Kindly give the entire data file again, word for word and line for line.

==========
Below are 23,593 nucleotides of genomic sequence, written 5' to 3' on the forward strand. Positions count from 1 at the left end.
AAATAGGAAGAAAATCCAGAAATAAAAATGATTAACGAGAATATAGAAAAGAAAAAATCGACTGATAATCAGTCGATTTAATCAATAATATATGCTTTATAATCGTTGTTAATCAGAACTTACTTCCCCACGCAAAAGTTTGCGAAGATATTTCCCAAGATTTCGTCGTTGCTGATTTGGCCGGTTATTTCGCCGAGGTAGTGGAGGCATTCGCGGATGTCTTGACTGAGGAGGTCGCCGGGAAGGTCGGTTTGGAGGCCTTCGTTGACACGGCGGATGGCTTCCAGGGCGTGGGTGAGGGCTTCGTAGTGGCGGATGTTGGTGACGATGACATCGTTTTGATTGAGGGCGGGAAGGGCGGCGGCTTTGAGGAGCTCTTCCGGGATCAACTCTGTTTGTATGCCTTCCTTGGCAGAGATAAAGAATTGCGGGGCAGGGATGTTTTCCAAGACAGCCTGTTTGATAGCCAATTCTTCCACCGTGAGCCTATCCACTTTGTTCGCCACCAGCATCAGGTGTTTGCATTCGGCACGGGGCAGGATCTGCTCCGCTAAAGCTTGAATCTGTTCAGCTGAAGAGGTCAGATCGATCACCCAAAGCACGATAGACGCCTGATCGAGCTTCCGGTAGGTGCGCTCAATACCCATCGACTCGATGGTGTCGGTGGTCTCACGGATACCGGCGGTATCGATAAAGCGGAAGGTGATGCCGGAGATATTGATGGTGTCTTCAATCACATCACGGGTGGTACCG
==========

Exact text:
Below are 23,593 nucleotides of genomic sequence, written 5' to 3' on the forward strand. Positions count from 1 at the left end.
AAATAGGAAGAAAATCCAGAAATAAAAATGATTAACGAGAATATAGAAAAGAAAAAATCGACTGATAATCAGTCGATTTAATCAATAATATATGCTTTATAATCGTTGTTAATCAGAACTTACTTCCCCACGCAAAAGTTTGCGAAGATATTTCCCAAGATTTCGTCGTTGCTGATTTGGCCGGTTATTTCGCCGAGGTAGTGGAGGCATTCGCGGATGTCTTGACTGAGGAGGTCGCCGGGAAGGTCGGTTTGGAGGCCTTCGTTGACACGGCGGATGGCTTCCAGGGCGTGGGTGAGGGCTTCGTAGTGGCGGATGTTGGTGACGATGACATCGTTTTGATTGAGGGCGGGAAGGGCGGCGGCTTTGAGGAGCTCTTCCGGGATCAACTCTGTTTGTATGCCTTCCTTGGCAGAGATAAAGAATTGCGGGGCAGGGATGTTTTCCAAGACAGCCTGTTTGATAGCCAATTCTTCCACCGTGAGCCTATCCACTTTGTTCGCCACCAGCATCAGGTGTTTGCATTCGGCACGGGGCAGGATCTGCTCCGCTAAAGCTTGAATCTGTTCAGCTGAAGAGGTCAGATCGATCACCCAAAGCACGATAGACGCCTGATCGAGCTTCCGGTAGGTGCGCTCAATACCCATCGACTCGATGGTGTCGGTGGTCTCACGGATACCGGCGGTATCGATAAAGCGGAAGGTGATGCCGGAGATATTGATGGTGTCTTCAATCACATCACGGGTGGTACCG